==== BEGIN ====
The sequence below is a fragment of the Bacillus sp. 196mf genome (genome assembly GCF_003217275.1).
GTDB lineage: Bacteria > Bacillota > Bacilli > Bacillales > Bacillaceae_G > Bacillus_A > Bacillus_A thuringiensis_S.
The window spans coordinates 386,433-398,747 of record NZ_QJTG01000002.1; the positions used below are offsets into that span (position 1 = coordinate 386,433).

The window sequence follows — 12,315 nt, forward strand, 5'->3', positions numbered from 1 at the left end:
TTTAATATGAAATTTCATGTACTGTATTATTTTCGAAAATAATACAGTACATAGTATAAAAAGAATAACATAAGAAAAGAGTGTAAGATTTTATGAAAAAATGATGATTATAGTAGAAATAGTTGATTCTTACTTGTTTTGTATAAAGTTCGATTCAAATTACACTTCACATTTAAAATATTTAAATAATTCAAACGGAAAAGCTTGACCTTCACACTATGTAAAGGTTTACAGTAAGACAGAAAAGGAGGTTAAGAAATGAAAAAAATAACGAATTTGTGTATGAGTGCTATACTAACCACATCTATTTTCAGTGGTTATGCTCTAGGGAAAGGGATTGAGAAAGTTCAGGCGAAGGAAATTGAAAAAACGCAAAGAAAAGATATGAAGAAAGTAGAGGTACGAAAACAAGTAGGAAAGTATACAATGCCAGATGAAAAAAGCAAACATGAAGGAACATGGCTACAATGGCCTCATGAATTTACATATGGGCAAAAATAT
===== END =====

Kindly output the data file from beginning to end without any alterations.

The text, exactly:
The sequence below is a fragment of the Bacillus sp. 196mf genome (genome assembly GCF_003217275.1).
GTDB lineage: Bacteria > Bacillota > Bacilli > Bacillales > Bacillaceae_G > Bacillus_A > Bacillus_A thuringiensis_S.
The window spans coordinates 386,433-398,747 of record NZ_QJTG01000002.1; the positions used below are offsets into that span (position 1 = coordinate 386,433).

The window sequence follows — 12,315 nt, forward strand, 5'->3', positions numbered from 1 at the left end:
TTTAATATGAAATTTCATGTACTGTATTATTTTCGAAAATAATACAGTACATAGTATAAAAAGAATAACATAAGAAAAGAGTGTAAGATTTTATGAAAAAATGATGATTATAGTAGAAATAGTTGATTCTTACTTGTTTTGTATAAAGTTCGATTCAAATTACACTTCACATTTAAAATATTTAAATAATTCAAACGGAAAAGCTTGACCTTCACACTATGTAAAGGTTTACAGTAAGACAGAAAAGGAGGTTAAGAAATGAAAAAAATAACGAATTTGTGTATGAGTGCTATACTAACCACATCTATTTTCAGTGGTTATGCTCTAGGGAAAGGGATTGAGAAAGTTCAGGCGAAGGAAATTGAAAAAACGCAAAGAAAAGATATGAAGAAAGTAGAGGTACGAAAACAAGTAGGAAAGTATACAATGCCAGATGAAAAAAGCAAACATGAAGGAACATGGCTACAATGGCCTCATGAATTTACATATGGGCAAAAATAT